Monday, June 28, 2010

100 years, 100 films 15: The Thief of Bagdad (1924)

I really wasn't expecting to dislike this movie. I especially wasn't expecting to dislike it as vehemently as I did. The first ten minutes of the film were really good - Douglas Fairbanks playing a lovable asshole thief, using his amazing acrobatic skills to steal stuff from people in inventive and fun ways. "Oh good," I thought to myself, "this is some interesting character development. I assume by the end of the film, he'll have learnt not to be such a dick, he'll have won the hand of a beautiful princess, and he'll have put his fun and inventive acorbatic skills to the cause of the just. This should be a lot of fun." Well, I was right about everything, except the "lot of fun" part.

Most of the problem of the film comes from the fact that, after the good first ten minutes, the film grinds to a screeching halt for about an hour and a half for this unbelievably tedious romance bullshit between Douglas Fairbanks as the thief and I-Don't-Care-What-Her-Name-Was as the princess. This entire hour and a half should have been about ten, maybe fifteen minutes. The Princess has a bunch of suitors she doesn't really like, but her dad's forcing her to marry one of them. When things look at their worst, she spies a handsome rapscallion whoms she takes an instant fancy to. He takes a fancy to her, they fall in love, the father refuses the match, the thief runs off to become a proper Prince. That's what happened. And if it had happened in a reasonable length of time, it would have been fine. But this stuff, this stuff which should be purely setup for the adventures to come, takes up an hour and a goddamn half. This tedious bullcrap is most of the movie.

And once it finally gets to the adventure stuff, well, it's fine, but it certainly isn't good enough to make up for the unbelievably dreary shit that preceded it. Part of the problem with this part is that, yes, we have Fairbanks running around, being all swashbuckle-y, but we also have these stupid pointless scenes of the Princess's suitors, running around like dicks looking for precious items with which to win the Prencess's heart, and my god did I not care about them. Fairbanks would slay a dragon, then it would cut to some idiot buying a rug from a market stall. Cut back to Fairbanks talking to these legitimately awesome looking tree people, cut to some douche stealing a magical gem from some Hindi statue. These are characters who exist solely to be bested by Fairbanks. Why the hell would I want to see their non-Fairbanks related exploits? Why should I care at all? You manifestly failed to make them interesting during the goddawful palace romance stuff, why do you think I'd be interested now?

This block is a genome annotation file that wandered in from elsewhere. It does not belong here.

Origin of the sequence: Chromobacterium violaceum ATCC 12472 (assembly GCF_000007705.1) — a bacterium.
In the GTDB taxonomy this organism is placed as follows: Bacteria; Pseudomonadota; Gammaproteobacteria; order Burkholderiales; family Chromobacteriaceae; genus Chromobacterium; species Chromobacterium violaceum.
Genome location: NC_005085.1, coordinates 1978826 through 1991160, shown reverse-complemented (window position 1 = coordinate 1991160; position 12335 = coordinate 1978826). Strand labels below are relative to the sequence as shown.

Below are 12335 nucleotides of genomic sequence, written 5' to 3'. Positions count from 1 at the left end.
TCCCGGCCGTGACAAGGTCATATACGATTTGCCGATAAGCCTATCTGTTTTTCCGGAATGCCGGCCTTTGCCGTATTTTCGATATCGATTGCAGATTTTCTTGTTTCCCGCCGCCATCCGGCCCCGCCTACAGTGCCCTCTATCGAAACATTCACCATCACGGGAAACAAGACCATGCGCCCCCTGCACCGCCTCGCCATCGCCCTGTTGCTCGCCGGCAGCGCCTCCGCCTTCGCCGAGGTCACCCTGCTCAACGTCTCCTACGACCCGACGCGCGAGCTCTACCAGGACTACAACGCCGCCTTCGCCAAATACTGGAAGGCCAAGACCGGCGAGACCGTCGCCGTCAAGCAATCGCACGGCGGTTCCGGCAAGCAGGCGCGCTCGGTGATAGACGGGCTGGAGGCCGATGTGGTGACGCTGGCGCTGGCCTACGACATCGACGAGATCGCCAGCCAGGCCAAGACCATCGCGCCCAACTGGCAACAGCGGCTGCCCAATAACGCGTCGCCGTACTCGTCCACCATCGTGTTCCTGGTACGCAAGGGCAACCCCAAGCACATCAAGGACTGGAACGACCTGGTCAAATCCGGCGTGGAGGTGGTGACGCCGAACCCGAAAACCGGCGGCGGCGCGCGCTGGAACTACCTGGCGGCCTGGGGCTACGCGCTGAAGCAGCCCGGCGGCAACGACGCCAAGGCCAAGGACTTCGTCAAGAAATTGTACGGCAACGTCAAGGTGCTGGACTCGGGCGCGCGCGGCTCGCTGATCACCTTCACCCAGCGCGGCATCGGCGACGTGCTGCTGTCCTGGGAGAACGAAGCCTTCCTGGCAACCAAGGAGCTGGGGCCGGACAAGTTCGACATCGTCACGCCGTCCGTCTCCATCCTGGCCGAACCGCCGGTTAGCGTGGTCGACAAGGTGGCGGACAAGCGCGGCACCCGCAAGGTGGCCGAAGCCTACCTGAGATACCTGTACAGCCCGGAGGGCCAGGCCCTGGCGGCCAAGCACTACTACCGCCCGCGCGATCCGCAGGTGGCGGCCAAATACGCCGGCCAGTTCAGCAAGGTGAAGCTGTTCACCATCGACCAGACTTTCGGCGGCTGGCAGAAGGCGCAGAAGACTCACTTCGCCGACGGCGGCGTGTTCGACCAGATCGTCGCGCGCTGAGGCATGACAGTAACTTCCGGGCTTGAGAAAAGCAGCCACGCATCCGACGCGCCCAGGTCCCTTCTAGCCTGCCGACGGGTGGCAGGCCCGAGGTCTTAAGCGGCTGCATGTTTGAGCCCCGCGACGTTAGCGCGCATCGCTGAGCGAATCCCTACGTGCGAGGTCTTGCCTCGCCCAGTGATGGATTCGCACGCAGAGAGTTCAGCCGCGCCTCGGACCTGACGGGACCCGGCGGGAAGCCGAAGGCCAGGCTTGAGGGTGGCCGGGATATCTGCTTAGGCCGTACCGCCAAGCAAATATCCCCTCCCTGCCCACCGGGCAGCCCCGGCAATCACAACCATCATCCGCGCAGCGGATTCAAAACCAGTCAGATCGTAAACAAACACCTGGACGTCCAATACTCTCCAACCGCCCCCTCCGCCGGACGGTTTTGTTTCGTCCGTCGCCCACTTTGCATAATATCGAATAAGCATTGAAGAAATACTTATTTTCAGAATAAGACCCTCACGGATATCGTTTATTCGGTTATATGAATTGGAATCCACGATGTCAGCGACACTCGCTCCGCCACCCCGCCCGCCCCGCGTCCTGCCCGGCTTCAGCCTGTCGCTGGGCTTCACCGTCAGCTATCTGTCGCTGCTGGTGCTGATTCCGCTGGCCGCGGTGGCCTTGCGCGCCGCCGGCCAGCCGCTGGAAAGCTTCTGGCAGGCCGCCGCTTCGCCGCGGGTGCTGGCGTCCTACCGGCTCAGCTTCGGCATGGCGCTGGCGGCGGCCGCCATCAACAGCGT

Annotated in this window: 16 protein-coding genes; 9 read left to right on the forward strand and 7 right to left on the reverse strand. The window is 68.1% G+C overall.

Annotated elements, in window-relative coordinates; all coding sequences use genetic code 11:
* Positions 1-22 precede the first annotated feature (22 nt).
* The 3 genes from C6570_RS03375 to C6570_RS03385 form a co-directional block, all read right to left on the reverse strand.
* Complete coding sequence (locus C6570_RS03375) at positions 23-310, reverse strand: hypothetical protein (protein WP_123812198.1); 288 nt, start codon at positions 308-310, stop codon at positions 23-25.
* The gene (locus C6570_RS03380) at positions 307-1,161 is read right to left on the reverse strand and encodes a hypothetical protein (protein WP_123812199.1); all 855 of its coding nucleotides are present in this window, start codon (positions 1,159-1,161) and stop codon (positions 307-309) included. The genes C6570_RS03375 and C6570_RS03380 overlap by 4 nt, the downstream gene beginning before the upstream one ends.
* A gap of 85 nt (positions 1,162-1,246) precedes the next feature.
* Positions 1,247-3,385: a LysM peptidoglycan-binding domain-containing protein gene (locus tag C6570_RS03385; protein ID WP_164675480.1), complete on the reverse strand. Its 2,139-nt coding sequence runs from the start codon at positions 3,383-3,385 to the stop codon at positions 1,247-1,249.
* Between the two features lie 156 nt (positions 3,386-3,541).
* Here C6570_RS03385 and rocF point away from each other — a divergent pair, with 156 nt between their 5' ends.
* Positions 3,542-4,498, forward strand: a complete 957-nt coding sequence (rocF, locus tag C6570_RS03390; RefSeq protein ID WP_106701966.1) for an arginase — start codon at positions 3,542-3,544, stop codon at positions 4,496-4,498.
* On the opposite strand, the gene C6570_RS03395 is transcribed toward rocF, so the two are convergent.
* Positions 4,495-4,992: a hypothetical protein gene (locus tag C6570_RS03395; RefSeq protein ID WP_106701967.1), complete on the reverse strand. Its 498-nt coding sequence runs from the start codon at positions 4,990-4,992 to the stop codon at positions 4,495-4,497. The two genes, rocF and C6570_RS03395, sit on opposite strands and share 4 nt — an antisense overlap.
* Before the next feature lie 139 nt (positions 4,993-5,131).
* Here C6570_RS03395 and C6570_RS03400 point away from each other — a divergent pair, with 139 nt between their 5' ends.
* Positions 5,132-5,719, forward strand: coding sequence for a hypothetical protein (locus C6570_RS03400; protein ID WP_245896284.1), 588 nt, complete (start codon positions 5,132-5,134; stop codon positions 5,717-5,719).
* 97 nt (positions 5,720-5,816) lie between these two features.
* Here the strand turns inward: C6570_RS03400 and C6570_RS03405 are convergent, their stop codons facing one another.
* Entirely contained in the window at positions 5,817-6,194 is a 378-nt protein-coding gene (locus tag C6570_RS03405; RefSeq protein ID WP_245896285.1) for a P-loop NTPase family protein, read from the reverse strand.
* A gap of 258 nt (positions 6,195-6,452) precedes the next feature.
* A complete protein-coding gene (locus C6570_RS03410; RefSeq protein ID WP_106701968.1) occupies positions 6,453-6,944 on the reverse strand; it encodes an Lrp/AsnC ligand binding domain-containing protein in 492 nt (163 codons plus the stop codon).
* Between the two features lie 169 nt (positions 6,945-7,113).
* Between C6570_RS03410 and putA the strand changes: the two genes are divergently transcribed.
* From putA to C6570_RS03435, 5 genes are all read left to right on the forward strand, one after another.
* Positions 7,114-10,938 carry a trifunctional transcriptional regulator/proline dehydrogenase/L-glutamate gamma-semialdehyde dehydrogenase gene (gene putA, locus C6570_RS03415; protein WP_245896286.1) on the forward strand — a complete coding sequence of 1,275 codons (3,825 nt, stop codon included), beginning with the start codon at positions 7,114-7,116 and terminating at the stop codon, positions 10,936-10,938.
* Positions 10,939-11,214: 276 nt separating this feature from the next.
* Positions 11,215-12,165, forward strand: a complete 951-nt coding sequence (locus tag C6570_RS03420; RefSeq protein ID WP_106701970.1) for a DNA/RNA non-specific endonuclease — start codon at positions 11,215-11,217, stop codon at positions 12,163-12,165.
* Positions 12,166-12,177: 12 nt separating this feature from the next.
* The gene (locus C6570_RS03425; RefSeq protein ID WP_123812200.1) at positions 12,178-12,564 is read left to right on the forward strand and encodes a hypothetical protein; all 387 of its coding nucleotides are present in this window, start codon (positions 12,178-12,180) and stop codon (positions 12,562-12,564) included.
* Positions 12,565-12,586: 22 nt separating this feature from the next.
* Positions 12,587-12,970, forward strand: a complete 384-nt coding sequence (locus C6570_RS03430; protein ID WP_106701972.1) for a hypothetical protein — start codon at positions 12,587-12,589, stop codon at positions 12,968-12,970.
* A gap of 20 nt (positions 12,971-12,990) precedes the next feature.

Even the Fairbanks adventure stuff isn't all that great. I mean, it's fine, but Fairbanks fighting a dragon just isn't as interesting as Fairbanks fighting a man. When he's up against a man, we see his swashbuckling fury, and he leaps and swings his way across the set like a brilliant madman. Here, he sees a dragon, he thinks, "oh shit, a dragon." He pulls out his sword. He stabs the dragon. He puts his sword away. That's all we get. No leaping around. No using crazy props. No real fun. And there's no real sense of danger, either. When Fairbanks swordfights other men, the battles sometimes make it look like Fairbanks might lose, or at least it might take him quite a while to get into a position from where he can win. Because the dragon is a big, cumbersome puppet, there isn't any actual fighting. He sees it, he stabs it, he wins. No back and forth. No tension. But I'll concede that most of my irritation with this stuff was probably because I was already bored out of my skull at this point, and it was going to take one hell of an awesome fight scene to make me not bored. If the film before this had been better, this stuff would have been fine. Not great, but fine.

There is a decent movie buried amongst the tedious muck here. I just wish Raoul Walsh, the director, had allowed his editor to find it. It's a concept that should run for eighty, maybe ninety minutes. But because Walsh was so in love with every single frame of his movie, he let it run on and on and on and on for an interminable two and a half hours. And I can see why. The art direction, set decoration, costumes, they're all glorious. The movie is great to look at. You could take any individual still frame from this film, and it'd be beautiful. But this beauty just doesn't translate into a good film. It just doesn't.

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